I had two cracking finds in my local library bookstore this week. Will found the first one.
I’ve wanged on previously about how Roald Dahl’s short story The Hitchhiker opened me up to the wonderful world of short stories. Strangely, I don’t see too many of his books “out in the wild”, so I was delighted to pick this up for ONE DOLLAR!
The next was a lovely surprise. I was sprawled on the floor, combing through the shelves, and saw a brown spine that I couldn’t quite make out. Reader, imagine my delight when I pulled the book out, and found a 1930, first edition of Dorothy Parker’s Laments for the Living, in wonderful condition. For three dollars. James S. Thalman Library, I love you.
My unread short story collections have started wailing at me from my bookshelves, so I’m trying to read as many different authors as possible this year. I finally read In the Land of Men, by Antonya Nelson, which was amazing. I also read a tiny, heartbreaking tale by Alice Walker called The Flowers.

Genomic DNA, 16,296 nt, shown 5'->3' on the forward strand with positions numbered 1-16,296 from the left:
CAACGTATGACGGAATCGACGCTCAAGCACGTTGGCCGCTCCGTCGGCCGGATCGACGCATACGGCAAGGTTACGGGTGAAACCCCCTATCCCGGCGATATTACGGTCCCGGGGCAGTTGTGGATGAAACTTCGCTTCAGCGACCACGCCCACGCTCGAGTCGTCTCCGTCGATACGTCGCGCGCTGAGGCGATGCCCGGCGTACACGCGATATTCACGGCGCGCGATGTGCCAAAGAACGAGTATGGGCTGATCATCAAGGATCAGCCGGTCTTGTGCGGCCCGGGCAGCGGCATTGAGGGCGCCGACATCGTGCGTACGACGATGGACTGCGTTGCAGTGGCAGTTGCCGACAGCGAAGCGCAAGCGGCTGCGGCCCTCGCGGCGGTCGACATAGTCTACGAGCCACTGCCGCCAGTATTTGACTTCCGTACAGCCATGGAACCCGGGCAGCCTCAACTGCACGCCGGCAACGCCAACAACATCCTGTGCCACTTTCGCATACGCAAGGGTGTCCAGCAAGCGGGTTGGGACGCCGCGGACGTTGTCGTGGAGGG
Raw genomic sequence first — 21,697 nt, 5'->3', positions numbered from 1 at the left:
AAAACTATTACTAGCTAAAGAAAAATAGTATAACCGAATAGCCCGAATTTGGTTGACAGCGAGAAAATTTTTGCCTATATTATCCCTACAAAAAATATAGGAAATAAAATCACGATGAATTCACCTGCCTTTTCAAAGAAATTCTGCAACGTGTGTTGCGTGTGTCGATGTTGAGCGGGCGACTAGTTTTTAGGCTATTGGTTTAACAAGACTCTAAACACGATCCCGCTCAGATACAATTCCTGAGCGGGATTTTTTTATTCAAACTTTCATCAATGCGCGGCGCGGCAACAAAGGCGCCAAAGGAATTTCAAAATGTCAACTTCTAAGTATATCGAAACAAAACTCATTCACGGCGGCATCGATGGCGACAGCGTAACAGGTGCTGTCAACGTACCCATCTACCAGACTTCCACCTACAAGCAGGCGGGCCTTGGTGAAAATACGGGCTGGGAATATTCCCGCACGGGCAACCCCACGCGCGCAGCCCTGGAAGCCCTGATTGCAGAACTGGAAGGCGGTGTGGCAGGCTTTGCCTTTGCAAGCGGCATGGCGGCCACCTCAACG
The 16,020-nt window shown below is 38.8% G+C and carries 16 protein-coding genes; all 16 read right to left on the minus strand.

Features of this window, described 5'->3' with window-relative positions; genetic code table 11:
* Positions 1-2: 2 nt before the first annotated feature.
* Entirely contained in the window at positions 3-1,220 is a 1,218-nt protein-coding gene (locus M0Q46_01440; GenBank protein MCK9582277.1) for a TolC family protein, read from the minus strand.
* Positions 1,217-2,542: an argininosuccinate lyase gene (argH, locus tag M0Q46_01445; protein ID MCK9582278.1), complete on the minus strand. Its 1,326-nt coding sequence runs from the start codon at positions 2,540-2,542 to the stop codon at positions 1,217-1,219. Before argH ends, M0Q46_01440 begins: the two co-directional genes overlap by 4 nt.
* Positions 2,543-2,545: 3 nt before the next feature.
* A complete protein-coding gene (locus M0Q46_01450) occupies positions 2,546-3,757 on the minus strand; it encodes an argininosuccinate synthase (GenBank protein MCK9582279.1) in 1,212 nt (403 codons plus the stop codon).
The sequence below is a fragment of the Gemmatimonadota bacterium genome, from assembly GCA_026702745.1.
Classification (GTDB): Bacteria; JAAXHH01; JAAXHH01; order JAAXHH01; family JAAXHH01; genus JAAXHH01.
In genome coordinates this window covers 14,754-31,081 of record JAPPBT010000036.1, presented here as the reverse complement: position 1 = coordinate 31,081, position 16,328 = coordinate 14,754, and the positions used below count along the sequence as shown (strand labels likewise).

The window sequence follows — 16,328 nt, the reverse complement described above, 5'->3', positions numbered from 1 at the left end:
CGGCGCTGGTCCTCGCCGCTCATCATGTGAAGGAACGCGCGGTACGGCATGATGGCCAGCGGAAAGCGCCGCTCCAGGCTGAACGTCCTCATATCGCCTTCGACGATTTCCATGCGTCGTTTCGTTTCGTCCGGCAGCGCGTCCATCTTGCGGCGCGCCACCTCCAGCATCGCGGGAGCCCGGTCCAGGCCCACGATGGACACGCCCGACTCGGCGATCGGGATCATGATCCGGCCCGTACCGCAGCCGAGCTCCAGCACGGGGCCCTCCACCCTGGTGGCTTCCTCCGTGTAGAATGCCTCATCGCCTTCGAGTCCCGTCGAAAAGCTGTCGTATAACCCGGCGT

I finished Tananarive Due’s forthcoming collection, The Wishing Pool, so keep your eyes open for a full review this week.
I document every short story I read here. Follow along if you like!
What I’ve Been Reading
I’m trying to reduce the rate at which I go through books, but I’ve been lucky enough to read genuinely “unputdownable” books this week. You can read my reviews for Liar, Dreamer, Thief, and Sea Change; two fantastic debuts from Korean-American writers, Maria Dong and Gina Chung.
I finished the audiobook of Self-Portrait with Nothing, a truly bonkers book by Aimee Pokwatka about a woman whose birth-mother paints portraits that open portals to alternate universes. Not as heavy as it sounds; this is an incredibly accessible, fun book.
And I have finally started Seanan McGuire’s wonderful Wayward Children series. Every Heart a Doorway is a phenomenal introduction to a beguiling world, and I’m already Down Among the Sticks and Bones. I’m overjoyed I still have so many books in the series, and that McGuire is still writing them.